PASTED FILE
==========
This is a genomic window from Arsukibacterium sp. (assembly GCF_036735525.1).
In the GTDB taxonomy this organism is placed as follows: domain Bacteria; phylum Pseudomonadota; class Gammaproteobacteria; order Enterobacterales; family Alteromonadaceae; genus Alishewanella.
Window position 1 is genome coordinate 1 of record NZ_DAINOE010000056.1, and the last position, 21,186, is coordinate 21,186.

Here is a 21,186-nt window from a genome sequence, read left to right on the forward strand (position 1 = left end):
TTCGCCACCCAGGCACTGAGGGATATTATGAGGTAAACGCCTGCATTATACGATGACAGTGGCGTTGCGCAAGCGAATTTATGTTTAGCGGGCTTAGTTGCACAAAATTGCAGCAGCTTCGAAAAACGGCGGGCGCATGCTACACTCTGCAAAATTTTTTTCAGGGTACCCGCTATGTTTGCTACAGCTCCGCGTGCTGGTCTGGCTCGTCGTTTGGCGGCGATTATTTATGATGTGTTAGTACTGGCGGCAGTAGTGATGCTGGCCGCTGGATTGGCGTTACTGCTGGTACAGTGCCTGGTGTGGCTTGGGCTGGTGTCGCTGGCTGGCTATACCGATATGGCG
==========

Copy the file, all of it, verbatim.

This is a genomic window from Arsukibacterium sp. (assembly GCF_036735525.1).
In the GTDB taxonomy this organism is placed as follows: domain Bacteria; phylum Pseudomonadota; class Gammaproteobacteria; order Enterobacterales; family Alteromonadaceae; genus Alishewanella.
Window position 1 is genome coordinate 1 of record NZ_DAINOE010000056.1, and the last position, 21,186, is coordinate 21,186.

Here is a 21,186-nt window from a genome sequence, read left to right on the forward strand (position 1 = left end):
TTCGCCACCCAGGCACTGAGGGATATTATGAGGTAAACGCCTGCATTATACGATGACAGTGGCGTTGCGCAAGCGAATTTATGTTTAGCGGGCTTAGTTGCACAAAATTGCAGCAGCTTCGAAAAACGGCGGGCGCATGCTACACTCTGCAAAATTTTTTTCAGGGTACCCGCTATGTTTGCTACAGCTCCGCGTGCTGGTCTGGCTCGTCGTTTGGCGGCGATTATTTATGATGTGTTAGTACTGGCGGCAGTAGTGATGCTGGCCGCTGGATTGGCGTTACTGCTGGTACAGTGCCTGGTGTGGCTTGGGCTGGTGTCGCTGGCTGGCTATACCGATATGGCG